A particular issue that needs redressing is the asymmetry of Indonesia-Taiwan economic relations."
Jakarta (ANTARA News)- The Indonesia-Taiwan relation has developed a strong foundation now as it is based on both- shared values and interests, allowing the two economies to refocus their cooperation and to optimize opportunities.

It is learnt that there are still plenty of areas that could be improved upon and expanded to reduce asymmetrical problems, and to redesign a comprehensive scheme to be more equal, complementary and mutually beneficial for closer and deeper cooperation.

Taiwan is an old friend and a long-term trading partner of Indonesia. Bilateral relations between Indonesia and Taiwan, which began in the late 1960s, flourished rapidly.

Despite no diplomatic ties between Jakarta and Taipei, non-diplomatic relations between the two economies have developed substantially, in particular in economic relations, trade, agriculture and tourism.

Initially, bilateral relations between Indonesia and Taiwan developed due to a convergence of security outlook and complementary economic interests.

"Anti-communism and the drive for regional stability underpinned the earlier Jakarta-Taiwan cooperation," Prof. Dr. Dewi Fortuna Anwar, Chairwoman of the Institute for Democracy and and Human Rights at The Habibie Center, said recently.

The existence of real economic opportunities has made cooperation both, profitable and sustainable.

Indonesia is rich in natural resources and has a large pool of cheap labour, as well as a big domestic market, while Taiwan is a rapidly developing industrial economy possessing capital and technological advantages. Each has something that the other needs and wants.

"This is perhaps unsurprising given the economic status of each country within its respective region: Indonesia as the largest economy in Southeast Asia and Taiwan as one of the most developed economies in East Asia," said Rahimah Abdulrahim, Executive Director of the Habibie Center.

In past years, notwithstanding the geo-political constraints, the opportunities for widening and deepening bilateral relations between Indonesia and Taiwan have grown.

Taiwan is Indonesia's third largest trading partner behind Japan and China. Trade between the two economies has doubled in past five years, from US$4.1 billion in 2007 to US$10.8 billion in 2011.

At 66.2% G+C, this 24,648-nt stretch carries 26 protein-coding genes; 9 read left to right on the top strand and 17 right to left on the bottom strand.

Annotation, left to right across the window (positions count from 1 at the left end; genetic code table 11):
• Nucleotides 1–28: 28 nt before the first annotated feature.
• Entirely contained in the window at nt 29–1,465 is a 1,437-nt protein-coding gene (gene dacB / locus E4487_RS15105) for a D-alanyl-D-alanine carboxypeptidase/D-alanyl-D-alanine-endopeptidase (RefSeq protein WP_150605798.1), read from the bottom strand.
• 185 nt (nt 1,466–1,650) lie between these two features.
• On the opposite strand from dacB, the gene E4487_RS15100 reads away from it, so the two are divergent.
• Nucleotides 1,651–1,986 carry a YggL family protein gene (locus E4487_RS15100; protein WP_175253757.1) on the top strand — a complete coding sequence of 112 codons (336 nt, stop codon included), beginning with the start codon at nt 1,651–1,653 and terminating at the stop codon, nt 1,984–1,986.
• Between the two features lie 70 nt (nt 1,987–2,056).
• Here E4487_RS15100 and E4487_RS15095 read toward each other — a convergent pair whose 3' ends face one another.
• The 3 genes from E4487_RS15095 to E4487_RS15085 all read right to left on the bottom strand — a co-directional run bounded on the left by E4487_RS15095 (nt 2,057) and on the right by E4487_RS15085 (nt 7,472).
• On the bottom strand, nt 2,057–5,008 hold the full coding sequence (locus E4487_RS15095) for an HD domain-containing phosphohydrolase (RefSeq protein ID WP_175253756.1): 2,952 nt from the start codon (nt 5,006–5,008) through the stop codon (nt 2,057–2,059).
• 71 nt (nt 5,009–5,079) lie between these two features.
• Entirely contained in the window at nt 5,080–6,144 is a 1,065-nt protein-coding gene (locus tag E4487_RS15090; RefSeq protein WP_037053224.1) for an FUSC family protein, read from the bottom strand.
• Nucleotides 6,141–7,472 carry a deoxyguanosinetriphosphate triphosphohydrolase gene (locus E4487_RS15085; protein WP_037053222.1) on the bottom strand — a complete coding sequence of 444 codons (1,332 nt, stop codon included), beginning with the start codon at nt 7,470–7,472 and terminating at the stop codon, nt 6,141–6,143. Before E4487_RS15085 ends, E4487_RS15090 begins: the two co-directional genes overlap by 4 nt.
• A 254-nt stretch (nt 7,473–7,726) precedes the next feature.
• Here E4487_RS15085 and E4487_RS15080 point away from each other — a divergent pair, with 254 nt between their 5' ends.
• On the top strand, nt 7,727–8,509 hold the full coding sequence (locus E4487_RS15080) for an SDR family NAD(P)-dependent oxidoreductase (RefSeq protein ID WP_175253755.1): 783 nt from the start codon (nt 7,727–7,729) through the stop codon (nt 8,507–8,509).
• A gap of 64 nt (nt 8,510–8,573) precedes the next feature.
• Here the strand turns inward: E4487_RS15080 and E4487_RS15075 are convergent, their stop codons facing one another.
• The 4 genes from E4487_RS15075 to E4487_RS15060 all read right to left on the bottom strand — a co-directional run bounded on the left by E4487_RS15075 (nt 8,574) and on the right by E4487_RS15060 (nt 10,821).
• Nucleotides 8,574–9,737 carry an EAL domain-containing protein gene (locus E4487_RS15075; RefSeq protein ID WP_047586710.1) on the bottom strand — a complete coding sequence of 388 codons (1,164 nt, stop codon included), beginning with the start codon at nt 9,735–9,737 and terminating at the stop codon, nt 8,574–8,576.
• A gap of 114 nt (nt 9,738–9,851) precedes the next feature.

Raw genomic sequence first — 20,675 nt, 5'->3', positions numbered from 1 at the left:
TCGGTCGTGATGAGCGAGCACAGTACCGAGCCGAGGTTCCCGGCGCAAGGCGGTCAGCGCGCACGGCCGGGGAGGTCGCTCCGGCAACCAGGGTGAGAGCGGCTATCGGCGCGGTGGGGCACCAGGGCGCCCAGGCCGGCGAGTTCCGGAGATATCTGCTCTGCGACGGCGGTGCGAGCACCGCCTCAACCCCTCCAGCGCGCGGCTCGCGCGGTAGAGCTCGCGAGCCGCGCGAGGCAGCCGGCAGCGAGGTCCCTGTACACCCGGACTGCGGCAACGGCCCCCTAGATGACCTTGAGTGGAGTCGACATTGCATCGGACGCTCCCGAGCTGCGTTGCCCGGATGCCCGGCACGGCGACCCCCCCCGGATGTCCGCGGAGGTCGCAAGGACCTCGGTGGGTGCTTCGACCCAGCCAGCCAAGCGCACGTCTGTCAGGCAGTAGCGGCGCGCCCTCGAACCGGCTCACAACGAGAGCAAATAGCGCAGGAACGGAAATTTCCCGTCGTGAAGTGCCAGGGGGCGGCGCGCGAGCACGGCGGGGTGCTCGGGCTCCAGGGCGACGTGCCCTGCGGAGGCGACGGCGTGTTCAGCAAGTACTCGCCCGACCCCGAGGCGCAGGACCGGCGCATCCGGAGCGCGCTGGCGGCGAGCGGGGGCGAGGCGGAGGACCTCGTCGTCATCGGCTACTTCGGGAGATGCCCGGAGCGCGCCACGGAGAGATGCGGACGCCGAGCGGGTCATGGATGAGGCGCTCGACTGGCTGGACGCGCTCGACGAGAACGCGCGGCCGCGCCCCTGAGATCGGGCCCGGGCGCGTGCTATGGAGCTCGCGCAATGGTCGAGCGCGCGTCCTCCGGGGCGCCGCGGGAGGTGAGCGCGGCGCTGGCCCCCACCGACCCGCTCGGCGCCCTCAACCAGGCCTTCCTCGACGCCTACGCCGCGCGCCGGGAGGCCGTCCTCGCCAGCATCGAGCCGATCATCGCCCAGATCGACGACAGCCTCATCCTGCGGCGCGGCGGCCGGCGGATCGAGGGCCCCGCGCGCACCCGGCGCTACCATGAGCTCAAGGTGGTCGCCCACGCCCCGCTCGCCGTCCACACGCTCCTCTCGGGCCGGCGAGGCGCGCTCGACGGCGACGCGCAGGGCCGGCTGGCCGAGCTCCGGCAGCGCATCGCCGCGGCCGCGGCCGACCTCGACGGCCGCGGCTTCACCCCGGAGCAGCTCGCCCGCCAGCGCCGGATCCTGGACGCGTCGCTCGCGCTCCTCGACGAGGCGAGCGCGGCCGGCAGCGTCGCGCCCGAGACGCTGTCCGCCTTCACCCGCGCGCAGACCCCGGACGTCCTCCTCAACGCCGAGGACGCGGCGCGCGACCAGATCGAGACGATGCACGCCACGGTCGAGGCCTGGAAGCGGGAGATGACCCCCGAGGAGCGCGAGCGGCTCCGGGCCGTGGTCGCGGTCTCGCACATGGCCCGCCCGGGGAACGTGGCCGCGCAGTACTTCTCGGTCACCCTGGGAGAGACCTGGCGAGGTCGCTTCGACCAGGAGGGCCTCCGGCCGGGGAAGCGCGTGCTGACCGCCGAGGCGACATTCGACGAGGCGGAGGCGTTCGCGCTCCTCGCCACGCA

In 2011, Taiwan`s investment into Indonesia reached US$243.2 million with 87 projects. Taiwan's investments in Indonesia are mainly in furniture, textile, shoes, non-iron ore, metal products, trade service, agriculture and the forest farming industry.

Taiwan continues to be one of Indonesia's most important investment partners.

Taiwan`s economy continues to grow and restructure and it will always be an important economic partner and friend for Indonesia.

Based on data released by the Center for Political Studies (P2P) LIPI and Taipei-based Chung-Hua Institution for Economic Research last year, Indonesia was Taiwan`s 11th largest trading partner as of 2010 and Taiwan`s 13th largest export market (US$4.47 billion) and 11th largest supplier of imports (US$6.02 billion).

Taiwan has run a trade deficit with Indonesia since 1991 and the deficit peaked at US$3.765 billion in 2008. However, the trade deficit narrowed down to US$1.548 billion in 2010.

There are still plenty of areas that could be improved and expanded, such as strengthening bilateral trade, investments and other forms of economic relations between Indonesia and Taiwan.

"A particular issue that needs redressing is the asymmetry of Indonesia-Taiwan economic relations," Rahimah said.

Previous studies have identified disparities in the areas of technological utilization, management capacities, human resources, access to financial resources, productivity and export capability, all of which overly disadvantages Indonesia.